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Amy Coney Barrett

In court documents obtained by The Guardian, the founder of the People of Praise, a small Indiana Christian sect, was described as making all decisions about a female member’s life, including her finances and dating life. In those documents from a 1973 court case, the group's founder Kevin Ranaghan was also accused of running a home with a sexualized atmosphere in the nine-bedroom house in South Bend, Indiana from which the group operated.

The details of the religious group were revealed when Cynthia Carnick started legal proceedings to end her five minor children's visitations with their father, then a member of the People of Praise and a resident of Ranaghan’s house.

If this matters, it is because Supreme Court Justice Amy Coney Barrett has been a member of People of Praise for most of her adult lifr. Shr lived at the People of Praise home while she attended law school at Notre Dame, where she graduated in 1997. Her husband also lived at the home, although no public records indicate they lived at the home at the time the alleged events occurred.

In a sworn affidavit in support of Carnick’s claims, a woman who lived with the Ranaghans from 1973 to 1978, Colette Humphrey, said she saw instances of inappropriate sexual behavior.

"Full Life Submission'

Humphrey wrote, “When I was part of the People of Praise I was in full life submission to Kevin Ranaghan, under full obedience to him and he exercised this authority over most areas of my life.”

Not many details about the People of Praise are known publicly, and the latest revelations about the control the group has over women come as Barrett and other conservative justices attempt to roll back Roe v. Wade.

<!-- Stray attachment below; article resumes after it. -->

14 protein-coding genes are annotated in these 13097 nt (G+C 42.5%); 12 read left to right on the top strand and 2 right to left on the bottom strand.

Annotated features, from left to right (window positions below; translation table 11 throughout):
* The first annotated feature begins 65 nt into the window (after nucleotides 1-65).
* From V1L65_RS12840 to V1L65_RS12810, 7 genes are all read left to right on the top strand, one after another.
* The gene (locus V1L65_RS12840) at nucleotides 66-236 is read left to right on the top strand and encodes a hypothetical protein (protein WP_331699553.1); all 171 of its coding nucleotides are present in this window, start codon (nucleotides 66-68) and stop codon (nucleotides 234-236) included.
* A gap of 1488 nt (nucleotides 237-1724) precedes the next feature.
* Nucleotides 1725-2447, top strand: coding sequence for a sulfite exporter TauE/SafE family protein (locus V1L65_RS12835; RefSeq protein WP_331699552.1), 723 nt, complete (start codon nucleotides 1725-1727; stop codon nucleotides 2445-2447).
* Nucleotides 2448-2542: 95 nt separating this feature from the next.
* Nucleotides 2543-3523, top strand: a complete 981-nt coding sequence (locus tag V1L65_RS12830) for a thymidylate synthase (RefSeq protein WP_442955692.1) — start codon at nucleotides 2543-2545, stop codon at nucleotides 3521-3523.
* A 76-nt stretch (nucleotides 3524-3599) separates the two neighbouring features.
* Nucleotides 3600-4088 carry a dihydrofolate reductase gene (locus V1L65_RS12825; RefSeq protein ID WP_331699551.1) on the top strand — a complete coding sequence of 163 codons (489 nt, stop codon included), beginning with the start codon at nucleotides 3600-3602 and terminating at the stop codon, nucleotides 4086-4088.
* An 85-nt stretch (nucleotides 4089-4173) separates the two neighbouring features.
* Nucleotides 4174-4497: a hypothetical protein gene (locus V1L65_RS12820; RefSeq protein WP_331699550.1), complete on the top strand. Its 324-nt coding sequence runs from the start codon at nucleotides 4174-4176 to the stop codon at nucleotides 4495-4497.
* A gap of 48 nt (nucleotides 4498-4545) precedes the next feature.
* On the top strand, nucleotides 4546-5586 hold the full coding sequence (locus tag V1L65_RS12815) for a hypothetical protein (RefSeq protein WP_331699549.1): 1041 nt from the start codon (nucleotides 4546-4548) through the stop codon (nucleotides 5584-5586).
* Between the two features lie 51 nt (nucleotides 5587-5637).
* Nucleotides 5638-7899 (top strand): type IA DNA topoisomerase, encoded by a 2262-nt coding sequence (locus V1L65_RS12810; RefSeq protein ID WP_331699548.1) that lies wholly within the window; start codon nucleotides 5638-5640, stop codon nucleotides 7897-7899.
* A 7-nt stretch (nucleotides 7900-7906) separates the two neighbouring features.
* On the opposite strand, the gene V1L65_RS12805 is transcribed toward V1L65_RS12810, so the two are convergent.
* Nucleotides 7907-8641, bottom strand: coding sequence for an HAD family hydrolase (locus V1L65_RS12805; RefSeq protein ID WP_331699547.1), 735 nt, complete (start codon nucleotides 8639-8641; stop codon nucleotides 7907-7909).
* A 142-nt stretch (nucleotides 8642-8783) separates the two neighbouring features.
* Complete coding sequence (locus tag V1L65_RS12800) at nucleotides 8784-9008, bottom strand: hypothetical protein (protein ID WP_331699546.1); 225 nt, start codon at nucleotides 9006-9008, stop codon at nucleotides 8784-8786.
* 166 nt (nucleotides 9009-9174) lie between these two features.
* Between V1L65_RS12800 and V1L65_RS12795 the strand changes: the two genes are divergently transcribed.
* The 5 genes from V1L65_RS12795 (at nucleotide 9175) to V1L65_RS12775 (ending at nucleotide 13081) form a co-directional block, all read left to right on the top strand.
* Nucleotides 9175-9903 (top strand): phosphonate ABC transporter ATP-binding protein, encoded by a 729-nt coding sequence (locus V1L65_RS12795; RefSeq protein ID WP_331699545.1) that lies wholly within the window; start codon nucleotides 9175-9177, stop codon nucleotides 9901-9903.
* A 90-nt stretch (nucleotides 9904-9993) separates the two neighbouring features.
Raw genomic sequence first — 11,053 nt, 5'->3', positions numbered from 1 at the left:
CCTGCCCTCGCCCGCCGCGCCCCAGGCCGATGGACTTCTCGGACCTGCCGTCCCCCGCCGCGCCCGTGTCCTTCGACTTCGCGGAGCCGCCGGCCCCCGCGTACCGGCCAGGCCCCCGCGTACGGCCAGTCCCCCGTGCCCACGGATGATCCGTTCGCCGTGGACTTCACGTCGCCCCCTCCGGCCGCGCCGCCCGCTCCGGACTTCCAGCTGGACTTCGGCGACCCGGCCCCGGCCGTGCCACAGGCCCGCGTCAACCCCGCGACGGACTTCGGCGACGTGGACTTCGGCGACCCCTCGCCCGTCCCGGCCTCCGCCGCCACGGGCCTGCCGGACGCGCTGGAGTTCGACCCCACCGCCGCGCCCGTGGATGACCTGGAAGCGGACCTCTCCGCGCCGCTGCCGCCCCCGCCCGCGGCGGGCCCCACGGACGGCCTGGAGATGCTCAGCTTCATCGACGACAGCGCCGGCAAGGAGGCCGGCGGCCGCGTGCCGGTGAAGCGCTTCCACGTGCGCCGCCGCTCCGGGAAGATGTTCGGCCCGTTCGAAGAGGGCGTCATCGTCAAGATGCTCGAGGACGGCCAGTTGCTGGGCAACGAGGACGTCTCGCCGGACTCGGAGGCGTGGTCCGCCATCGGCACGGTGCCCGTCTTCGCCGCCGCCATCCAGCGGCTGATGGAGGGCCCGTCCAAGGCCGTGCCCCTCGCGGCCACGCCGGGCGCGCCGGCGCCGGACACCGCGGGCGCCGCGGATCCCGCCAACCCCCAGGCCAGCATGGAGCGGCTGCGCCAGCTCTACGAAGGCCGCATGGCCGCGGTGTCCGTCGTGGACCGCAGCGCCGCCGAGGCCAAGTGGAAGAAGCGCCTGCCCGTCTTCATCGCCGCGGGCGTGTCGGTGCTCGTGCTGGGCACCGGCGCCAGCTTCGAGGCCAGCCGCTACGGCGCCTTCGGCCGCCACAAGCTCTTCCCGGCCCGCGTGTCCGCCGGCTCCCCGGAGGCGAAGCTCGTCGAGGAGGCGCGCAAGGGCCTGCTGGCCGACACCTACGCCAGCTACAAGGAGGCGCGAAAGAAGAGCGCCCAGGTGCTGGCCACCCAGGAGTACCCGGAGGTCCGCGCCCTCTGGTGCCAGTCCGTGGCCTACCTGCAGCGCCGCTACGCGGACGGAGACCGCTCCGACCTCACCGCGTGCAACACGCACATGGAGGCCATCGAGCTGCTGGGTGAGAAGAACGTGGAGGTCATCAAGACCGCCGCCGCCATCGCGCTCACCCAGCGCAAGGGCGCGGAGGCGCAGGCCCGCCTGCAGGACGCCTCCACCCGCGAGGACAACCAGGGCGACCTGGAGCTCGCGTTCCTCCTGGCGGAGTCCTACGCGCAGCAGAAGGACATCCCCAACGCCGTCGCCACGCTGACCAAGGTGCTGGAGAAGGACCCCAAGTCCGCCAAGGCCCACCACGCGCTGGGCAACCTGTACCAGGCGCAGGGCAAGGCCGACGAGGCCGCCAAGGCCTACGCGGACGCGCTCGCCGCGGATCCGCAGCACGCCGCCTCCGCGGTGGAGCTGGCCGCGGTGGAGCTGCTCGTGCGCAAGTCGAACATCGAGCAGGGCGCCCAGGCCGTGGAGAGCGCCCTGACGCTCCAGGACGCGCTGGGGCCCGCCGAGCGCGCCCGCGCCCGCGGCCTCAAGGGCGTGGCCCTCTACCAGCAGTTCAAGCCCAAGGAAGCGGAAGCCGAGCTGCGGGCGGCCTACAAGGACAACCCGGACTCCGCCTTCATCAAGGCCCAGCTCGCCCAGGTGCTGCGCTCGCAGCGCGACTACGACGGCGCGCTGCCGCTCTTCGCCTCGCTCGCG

Appointed by President Donald Trump in 2020, Barrett has long been opposed to abortion and called abortion “always immoral.”

When named to an appeals court judgeship by Trump in 2017, Barrett said, “If I am confirmed, my views on this or any other question will have no bearing on the discharge of my duties as a judge.”

She also said in 2016 that she did not think Trump’s appointments to the Supreme Court would overturn Roe v. Wade. She said, “I ... don't think… Roe's core holding that… women have a right to an abortion. I don't think that would change." But leak from of a draft majority opinion on abortion by Justice Samuel Alito confirmed the conservative justices' impending intent to overturn the landmark abortion ruling from 1973.

The latest revelations about the religious organization where Barrett spent her formative years as a law student have once again thrown the conservative Catholic judge in the spotlight.

The Court's Handmaid?

Not only has the People of Praise group been accused of exerting complete control over women’s lives, but accusations by former members of sexual abuse received media attention during Barrett’s confirmation process to become a Supreme Court Justice.

In response, the People of Praise hired an independent firm to conduct an investigation into the accusations, but the results were not made available to the public or the accusers.

Coney Barrett and her family were not linked to the accusations, however, multiple women created support groups and tried to bring attention to the secretive group during her confirmation.

In 2010, People of Praise listed Coney Barrett as a handmaid, a female advisor to young women in the religious group. The title drew comparisons to Margaret Atwood’s The Handmaid’s Tale, a dystopian novel and TV series detailing a patriarchal theocratic state that completely controls women.

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